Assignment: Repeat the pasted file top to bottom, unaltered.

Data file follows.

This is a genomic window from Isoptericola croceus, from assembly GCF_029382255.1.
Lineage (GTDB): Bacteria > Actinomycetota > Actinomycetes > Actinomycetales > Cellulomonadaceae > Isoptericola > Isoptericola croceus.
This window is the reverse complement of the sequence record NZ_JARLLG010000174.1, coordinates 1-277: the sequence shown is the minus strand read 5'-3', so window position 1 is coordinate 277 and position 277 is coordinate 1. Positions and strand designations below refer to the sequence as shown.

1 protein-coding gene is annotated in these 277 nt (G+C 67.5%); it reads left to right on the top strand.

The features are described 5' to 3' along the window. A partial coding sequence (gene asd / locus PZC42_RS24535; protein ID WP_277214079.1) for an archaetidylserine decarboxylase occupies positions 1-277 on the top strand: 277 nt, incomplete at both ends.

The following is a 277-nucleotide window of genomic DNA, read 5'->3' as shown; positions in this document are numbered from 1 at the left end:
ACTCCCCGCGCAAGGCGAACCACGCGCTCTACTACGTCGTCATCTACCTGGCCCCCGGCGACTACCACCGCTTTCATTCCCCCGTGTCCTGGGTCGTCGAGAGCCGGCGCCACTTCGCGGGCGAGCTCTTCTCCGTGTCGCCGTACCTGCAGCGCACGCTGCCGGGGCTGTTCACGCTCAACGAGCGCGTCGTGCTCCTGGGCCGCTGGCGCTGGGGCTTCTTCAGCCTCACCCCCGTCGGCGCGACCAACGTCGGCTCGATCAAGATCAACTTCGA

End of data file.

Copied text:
This is a genomic window from Isoptericola croceus, from assembly GCF_029382255.1.
Lineage (GTDB): Bacteria > Actinomycetota > Actinomycetes > Actinomycetales > Cellulomonadaceae > Isoptericola > Isoptericola croceus.
This window is the reverse complement of the sequence record NZ_JARLLG010000174.1, coordinates 1-277: the sequence shown is the minus strand read 5'-3', so window position 1 is coordinate 277 and position 277 is coordinate 1. Positions and strand designations below refer to the sequence as shown.

1 protein-coding gene is annotated in these 277 nt (G+C 67.5%); it reads left to right on the top strand.

The features are described 5' to 3' along the window. A partial coding sequence (gene asd / locus PZC42_RS24535; protein ID WP_277214079.1) for an archaetidylserine decarboxylase occupies positions 1-277 on the top strand: 277 nt, incomplete at both ends.

The following is a 277-nucleotide window of genomic DNA, read 5'->3' as shown; positions in this document are numbered from 1 at the left end:
ACTCCCCGCGCAAGGCGAACCACGCGCTCTACTACGTCGTCATCTACCTGGCCCCCGGCGACTACCACCGCTTTCATTCCCCCGTGTCCTGGGTCGTCGAGAGCCGGCGCCACTTCGCGGGCGAGCTCTTCTCCGTGTCGCCGTACCTGCAGCGCACGCTGCCGGGGCTGTTCACGCTCAACGAGCGCGTCGTGCTCCTGGGCCGCTGGCGCTGGGGCTTCTTCAGCCTCACCCCCGTCGGCGCGACCAACGTCGGCTCGATCAAGATCAACTTCGA